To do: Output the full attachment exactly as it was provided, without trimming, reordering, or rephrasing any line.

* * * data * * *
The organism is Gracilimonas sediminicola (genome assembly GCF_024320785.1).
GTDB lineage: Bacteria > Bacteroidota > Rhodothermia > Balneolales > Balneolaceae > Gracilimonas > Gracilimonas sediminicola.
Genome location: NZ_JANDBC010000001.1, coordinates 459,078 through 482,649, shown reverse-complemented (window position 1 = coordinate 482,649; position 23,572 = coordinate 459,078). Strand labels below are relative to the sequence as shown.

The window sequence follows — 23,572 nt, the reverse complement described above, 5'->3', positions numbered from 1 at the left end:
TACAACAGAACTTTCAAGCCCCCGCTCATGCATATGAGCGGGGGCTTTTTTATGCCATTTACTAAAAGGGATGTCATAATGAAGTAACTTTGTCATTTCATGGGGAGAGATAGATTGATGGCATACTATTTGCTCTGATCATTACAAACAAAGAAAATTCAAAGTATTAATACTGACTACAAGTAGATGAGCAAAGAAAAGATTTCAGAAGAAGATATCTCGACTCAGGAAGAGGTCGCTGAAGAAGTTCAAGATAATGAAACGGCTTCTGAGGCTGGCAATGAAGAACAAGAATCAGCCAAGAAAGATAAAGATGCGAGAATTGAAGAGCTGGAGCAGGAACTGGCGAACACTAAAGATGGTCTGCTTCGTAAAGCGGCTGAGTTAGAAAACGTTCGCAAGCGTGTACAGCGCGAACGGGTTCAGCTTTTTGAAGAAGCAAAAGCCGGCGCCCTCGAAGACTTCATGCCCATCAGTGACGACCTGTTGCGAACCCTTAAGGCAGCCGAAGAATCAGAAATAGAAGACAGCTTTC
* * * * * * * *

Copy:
The organism is Gracilimonas sediminicola (genome assembly GCF_024320785.1).
GTDB lineage: Bacteria > Bacteroidota > Rhodothermia > Balneolales > Balneolaceae > Gracilimonas > Gracilimonas sediminicola.
Genome location: NZ_JANDBC010000001.1, coordinates 459,078 through 482,649, shown reverse-complemented (window position 1 = coordinate 482,649; position 23,572 = coordinate 459,078). Strand labels below are relative to the sequence as shown.

The window sequence follows — 23,572 nt, the reverse complement described above, 5'->3', positions numbered from 1 at the left end:
TACAACAGAACTTTCAAGCCCCCGCTCATGCATATGAGCGGGGGCTTTTTTATGCCATTTACTAAAAGGGATGTCATAATGAAGTAACTTTGTCATTTCATGGGGAGAGATAGATTGATGGCATACTATTTGCTCTGATCATTACAAACAAAGAAAATTCAAAGTATTAATACTGACTACAAGTAGATGAGCAAAGAAAAGATTTCAGAAGAAGATATCTCGACTCAGGAAGAGGTCGCTGAAGAAGTTCAAGATAATGAAACGGCTTCTGAGGCTGGCAATGAAGAACAAGAATCAGCCAAGAAAGATAAAGATGCGAGAATTGAAGAGCTGGAGCAGGAACTGGCGAACACTAAAGATGGTCTGCTTCGTAAAGCGGCTGAGTTAGAAAACGTTCGCAAGCGTGTACAGCGCGAACGGGTTCAGCTTTTTGAAGAAGCAAAAGCCGGCGCCCTCGAAGACTTCATGCCCATCAGTGACGACCTGTTGCGAACCCTTAAGGCAGCCGAAGAATCAGAAATAGAAGACAGCTTTC